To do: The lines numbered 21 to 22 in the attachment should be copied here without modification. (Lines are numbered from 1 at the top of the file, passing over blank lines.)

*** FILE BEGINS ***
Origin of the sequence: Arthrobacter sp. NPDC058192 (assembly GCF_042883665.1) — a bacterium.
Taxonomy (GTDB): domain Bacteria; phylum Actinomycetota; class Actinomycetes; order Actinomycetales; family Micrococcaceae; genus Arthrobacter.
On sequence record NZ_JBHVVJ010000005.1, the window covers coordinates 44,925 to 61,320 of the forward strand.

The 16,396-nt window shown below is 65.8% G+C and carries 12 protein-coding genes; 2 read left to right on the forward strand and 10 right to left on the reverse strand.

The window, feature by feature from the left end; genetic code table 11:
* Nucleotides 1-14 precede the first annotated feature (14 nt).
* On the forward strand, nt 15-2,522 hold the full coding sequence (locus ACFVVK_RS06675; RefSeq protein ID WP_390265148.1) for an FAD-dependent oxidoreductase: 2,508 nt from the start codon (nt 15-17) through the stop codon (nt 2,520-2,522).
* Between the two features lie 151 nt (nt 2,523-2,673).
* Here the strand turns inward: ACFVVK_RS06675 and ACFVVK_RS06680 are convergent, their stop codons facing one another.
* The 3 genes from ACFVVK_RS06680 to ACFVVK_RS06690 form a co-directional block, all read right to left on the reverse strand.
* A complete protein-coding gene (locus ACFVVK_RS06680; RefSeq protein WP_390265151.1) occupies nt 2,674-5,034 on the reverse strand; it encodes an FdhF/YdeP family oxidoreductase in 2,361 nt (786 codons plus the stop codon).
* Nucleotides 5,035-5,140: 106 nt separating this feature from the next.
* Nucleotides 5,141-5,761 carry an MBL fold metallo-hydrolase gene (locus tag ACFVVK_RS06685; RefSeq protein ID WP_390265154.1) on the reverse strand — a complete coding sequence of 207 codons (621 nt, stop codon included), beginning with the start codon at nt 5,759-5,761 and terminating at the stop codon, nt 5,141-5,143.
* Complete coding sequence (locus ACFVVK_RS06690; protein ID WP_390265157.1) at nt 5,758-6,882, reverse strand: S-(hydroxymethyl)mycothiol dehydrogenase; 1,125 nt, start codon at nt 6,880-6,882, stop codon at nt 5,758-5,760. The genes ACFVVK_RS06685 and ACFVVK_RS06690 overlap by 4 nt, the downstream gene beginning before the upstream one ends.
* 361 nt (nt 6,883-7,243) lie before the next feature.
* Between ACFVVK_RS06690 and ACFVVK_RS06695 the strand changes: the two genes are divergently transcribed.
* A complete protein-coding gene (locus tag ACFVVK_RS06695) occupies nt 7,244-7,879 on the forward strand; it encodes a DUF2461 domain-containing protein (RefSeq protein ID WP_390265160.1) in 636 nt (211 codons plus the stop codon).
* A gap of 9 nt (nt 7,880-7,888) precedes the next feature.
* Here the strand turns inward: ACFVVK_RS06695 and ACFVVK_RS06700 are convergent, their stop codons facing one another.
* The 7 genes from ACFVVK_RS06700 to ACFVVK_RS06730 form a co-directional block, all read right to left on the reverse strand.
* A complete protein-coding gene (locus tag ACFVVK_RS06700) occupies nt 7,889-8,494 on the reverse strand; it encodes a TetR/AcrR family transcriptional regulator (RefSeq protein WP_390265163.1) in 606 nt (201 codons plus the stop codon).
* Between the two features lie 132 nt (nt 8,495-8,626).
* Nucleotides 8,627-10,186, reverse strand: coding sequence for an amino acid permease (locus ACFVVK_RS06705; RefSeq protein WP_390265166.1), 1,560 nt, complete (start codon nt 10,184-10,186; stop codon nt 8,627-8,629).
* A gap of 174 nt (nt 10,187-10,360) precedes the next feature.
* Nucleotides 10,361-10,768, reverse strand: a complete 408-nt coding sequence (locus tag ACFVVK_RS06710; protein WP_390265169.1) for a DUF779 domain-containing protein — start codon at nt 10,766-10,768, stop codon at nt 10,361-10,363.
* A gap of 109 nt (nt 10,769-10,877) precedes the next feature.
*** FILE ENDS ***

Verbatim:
* A complete protein-coding gene (locus tag ACFVVK_RS06700) occupies nt 7,889-8,494 on the reverse strand; it encodes a TetR/AcrR family transcriptional regulator (RefSeq protein WP_390265163.1) in 606 nt (201 codons plus the stop codon).
* Between the two features lie 132 nt (nt 8,495-8,626).